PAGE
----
I am not sorry, and in fact I feel quite grateful and fortunate to be able to say that there has actually been not much remarkable trauma in my life, aside from the usual grievous disappointments and losses that happen when you are a feeling thinking striving human being in close contact with other human beings who have as much power to make as break you. Gender and identity issues I have none. I was born a woman, and live and love as a woman, and have never suffered for being one except for the most basic and mild discomforts and inequities biology and society can inflict here in the 21st century in my mostly enlightened peaceful and prosperous part of the country. And my identity may be a work in progress, but one for which a strong foundation and general structure have been in place for a long time and any changes have been along the lines of surface detail and not a rebuilding from the ground up as result of utter devastation due to forces from without or within.

 Mask and Mirror

Truth and beauty, on the other hand, are very much lifelong influences and concerns of mine, which would seem to be a good place to be, unless of course you are an artist seeking a place in today’s art scene. It’s the same in the literary scene, and why I left it decades ago to write my poetry in isolation, even if it meant giving up any hope for recognition or reward. As artists we are always told to create from the heart, know who we are, do what we love, and the success will follow. Unless of course if what you lovingly create from who you are doesn’t fit the current trends of what is considered worthwhile, noteworthy and marketable art.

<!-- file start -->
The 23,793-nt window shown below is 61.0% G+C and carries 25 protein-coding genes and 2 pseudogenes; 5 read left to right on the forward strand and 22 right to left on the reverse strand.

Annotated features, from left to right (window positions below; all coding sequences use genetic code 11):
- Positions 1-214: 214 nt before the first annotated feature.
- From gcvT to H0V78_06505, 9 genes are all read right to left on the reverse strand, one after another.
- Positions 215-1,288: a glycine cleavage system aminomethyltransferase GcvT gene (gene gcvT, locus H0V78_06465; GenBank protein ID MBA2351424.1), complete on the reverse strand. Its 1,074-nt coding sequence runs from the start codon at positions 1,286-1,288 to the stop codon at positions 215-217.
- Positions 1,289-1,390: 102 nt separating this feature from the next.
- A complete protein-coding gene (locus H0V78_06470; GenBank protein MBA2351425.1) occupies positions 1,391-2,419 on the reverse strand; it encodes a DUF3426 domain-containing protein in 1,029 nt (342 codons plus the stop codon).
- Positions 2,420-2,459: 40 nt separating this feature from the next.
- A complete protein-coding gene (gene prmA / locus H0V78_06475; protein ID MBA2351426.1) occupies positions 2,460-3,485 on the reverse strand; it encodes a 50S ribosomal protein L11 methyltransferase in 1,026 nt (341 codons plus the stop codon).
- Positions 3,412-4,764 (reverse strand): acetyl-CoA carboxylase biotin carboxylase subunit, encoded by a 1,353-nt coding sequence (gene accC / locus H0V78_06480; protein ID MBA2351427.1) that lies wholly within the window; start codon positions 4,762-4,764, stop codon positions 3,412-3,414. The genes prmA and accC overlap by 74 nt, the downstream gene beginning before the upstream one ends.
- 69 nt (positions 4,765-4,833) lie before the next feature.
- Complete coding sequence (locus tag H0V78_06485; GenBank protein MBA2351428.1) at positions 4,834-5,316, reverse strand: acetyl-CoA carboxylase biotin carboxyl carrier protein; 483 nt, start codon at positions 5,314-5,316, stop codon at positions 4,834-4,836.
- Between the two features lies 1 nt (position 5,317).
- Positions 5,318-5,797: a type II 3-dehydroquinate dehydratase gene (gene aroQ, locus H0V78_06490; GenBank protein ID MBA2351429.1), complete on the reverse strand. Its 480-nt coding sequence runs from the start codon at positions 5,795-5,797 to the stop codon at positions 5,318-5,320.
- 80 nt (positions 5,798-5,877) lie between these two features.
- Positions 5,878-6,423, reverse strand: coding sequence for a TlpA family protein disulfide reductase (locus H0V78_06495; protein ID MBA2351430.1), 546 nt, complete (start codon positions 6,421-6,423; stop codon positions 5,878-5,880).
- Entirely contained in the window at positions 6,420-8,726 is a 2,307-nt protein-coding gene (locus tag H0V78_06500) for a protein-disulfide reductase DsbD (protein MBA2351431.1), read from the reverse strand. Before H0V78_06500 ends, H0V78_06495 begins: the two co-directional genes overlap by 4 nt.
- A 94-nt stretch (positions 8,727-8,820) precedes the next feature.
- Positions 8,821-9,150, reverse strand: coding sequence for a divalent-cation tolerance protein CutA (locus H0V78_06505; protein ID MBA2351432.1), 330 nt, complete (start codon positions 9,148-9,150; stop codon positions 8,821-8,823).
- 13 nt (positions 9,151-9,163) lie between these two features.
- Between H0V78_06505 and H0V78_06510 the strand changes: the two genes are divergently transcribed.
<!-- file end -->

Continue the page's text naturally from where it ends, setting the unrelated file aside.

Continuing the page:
You Are Not Alone

When I first started writing poetry, I did so with a vast background as a reader first, a writer second. This has nothing to do with formal education. I learned as much on my own, if not more, than I did in any classroom, and support both ways of acquiring knowledge. However it happened, I developed what I didn’t even yet dare call out loud my “craft” by absorbing countless examples from the pens of the past, as well as plying my own pen daily in journals, letters to friends and writing assignments in school. I approached every piece of writing, voluntary or required, as if it were a “study from life,” a careful, considered exercise in rendering what was before my eyes in a way that was systematic and calculated at first, and then somehow blossomed with a beauty and spontaneity all its own. This is what is called “finding your voice.”  I am of the old school way of thinking, that to find your voice, you have to first listen to and learn about everyone else’s voice, and then practice, practice, practice. There are no shortcuts. You have to master your craft in order to transcend it. And if you are lucky, you never do reach the point where there is no more to learn.

 One on One